The first person to have become Caliph through this method was Muawiyah b. Abi Sufyan.
Muawiyah asserted his claim to the Caliphate through extreme violence.
Through the threat of violence, he managed to get Imam al-Hasan (as) to resign from the Caliphate. Then with violence and bribery, he got others to pledge allegiance to him after he declared himself Caliph.
In Sunni Islam, there is disagreement as to the legitimacy of Muawiyah’s Caliphate and his standing as a Muslim. Some Sunnis reject Muawiyah's Caliphate and view him as a violent politician who was merely pretending to be a Muslim.
Now that we've reviewed the Caliphate from the Sunni Islamic perspective, let's briefly review the Caliphate from the Shia perspective.
In Shia Islam, the Prophet’s successor can only be chosen by God himself. Unlike Sunni Islam, the office of the Caliphate is primarily a religious one. The Caliph must be the most knowledgeable person on earth at that time, he must be infallible, and he must be divinely inspired. The primary role of the Caliph is the religious guidance of humankind. Political office is only secondary. In Shiʿa Islam, a person can still be the Prophet’s caliph or successor yet not hold political office.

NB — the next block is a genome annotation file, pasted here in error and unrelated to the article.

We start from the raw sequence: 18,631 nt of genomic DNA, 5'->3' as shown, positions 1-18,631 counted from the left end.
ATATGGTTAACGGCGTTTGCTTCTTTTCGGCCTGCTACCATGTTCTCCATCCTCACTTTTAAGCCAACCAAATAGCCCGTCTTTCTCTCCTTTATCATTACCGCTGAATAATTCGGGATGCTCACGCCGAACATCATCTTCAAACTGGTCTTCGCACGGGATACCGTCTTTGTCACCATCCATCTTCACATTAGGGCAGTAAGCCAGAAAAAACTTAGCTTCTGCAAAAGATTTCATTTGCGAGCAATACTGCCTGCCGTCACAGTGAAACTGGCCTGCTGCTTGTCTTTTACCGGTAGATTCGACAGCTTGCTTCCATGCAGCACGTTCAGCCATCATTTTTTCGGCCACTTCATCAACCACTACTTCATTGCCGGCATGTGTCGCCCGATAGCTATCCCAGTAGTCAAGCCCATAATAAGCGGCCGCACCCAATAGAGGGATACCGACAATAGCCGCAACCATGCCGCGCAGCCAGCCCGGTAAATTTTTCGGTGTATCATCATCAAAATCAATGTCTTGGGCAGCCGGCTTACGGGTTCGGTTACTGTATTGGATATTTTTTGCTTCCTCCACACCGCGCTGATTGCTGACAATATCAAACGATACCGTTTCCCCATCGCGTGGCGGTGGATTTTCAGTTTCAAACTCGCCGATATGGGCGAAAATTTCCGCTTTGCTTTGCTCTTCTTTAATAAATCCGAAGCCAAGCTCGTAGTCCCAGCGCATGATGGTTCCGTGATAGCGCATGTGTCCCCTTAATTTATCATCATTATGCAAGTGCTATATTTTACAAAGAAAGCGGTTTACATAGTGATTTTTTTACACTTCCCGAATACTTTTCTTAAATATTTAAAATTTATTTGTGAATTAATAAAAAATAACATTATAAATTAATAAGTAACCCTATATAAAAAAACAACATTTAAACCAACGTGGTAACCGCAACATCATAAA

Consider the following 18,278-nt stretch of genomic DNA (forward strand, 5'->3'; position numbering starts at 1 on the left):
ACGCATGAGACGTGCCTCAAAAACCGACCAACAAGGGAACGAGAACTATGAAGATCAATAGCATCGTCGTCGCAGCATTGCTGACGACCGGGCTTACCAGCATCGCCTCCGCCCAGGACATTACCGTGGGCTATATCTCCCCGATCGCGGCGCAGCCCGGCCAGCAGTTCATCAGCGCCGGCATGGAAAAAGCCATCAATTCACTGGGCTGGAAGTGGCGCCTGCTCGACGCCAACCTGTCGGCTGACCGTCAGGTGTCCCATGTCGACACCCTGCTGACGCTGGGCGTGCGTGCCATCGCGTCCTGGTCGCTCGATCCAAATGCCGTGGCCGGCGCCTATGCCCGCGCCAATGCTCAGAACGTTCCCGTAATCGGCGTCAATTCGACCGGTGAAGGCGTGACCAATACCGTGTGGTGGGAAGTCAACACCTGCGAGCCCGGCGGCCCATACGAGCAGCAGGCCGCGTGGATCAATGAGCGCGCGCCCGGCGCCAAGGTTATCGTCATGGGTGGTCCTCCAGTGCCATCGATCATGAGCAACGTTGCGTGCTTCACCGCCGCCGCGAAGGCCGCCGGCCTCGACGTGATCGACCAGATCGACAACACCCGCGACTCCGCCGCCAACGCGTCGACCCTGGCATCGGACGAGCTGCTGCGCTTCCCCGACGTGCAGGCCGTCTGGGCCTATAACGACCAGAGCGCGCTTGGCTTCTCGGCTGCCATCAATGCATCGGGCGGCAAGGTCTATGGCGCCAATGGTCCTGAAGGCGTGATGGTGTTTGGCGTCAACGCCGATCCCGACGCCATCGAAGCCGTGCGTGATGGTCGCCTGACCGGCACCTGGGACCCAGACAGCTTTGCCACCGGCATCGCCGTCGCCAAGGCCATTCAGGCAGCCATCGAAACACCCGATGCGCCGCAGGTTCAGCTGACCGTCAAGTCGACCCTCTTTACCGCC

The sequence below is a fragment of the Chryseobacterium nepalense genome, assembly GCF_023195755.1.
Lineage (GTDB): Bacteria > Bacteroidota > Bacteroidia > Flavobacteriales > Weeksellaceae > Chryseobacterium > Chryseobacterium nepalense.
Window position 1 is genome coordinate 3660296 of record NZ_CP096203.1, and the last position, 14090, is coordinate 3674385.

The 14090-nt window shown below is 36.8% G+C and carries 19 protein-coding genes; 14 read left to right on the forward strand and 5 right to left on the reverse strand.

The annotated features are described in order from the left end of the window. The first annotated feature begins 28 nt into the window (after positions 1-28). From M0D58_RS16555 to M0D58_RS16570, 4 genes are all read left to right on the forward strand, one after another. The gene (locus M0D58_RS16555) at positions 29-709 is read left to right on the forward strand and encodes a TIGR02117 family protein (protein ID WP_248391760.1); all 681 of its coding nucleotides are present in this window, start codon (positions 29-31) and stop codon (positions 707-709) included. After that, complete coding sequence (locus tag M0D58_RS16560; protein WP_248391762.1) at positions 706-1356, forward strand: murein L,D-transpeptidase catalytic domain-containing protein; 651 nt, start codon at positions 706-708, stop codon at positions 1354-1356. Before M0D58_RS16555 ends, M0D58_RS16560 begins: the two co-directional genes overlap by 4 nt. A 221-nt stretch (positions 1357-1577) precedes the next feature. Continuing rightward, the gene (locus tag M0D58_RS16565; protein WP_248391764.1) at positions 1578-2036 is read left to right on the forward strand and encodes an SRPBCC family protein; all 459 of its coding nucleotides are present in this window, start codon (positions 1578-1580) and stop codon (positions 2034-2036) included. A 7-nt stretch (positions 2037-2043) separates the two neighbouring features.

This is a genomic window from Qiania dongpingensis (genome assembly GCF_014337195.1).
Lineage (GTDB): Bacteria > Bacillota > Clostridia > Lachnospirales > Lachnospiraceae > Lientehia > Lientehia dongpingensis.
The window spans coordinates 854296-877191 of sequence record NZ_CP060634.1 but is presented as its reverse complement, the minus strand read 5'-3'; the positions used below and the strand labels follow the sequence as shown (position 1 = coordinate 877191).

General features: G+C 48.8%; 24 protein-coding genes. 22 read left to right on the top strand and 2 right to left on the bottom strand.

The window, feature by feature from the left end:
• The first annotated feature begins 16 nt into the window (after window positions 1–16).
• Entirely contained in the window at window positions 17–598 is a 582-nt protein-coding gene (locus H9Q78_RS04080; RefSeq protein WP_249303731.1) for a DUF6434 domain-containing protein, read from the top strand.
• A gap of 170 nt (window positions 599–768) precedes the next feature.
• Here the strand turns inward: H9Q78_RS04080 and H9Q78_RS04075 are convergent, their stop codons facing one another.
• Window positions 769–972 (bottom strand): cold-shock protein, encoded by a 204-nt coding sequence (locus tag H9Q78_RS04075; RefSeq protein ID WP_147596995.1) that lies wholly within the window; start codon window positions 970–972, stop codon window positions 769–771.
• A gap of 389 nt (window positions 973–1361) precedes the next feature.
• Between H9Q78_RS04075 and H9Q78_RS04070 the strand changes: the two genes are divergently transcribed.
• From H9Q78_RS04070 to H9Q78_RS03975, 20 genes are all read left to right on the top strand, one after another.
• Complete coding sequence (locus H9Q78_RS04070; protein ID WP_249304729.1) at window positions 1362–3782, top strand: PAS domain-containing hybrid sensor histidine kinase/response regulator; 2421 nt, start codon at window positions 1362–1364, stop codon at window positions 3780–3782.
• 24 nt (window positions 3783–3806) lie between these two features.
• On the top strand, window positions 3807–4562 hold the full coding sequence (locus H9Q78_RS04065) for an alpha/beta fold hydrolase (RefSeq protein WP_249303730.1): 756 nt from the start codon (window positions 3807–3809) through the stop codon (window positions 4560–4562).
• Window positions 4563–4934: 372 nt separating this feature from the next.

According to this view, only an Imam can succeed the Prophet Muhammad (s). For more information on Imamate, please view our previous lectures.
In Shiʿa Islam, God sends revelation or inspiration to the Prophet Muhammad (s) or a living Imam informing him who the next Imam and Caliph will be.
From this, we conclude that the Prophet Muhammad (s) designated Imam Ali (as) as his successor during the event of Ghadir, right before he passed away.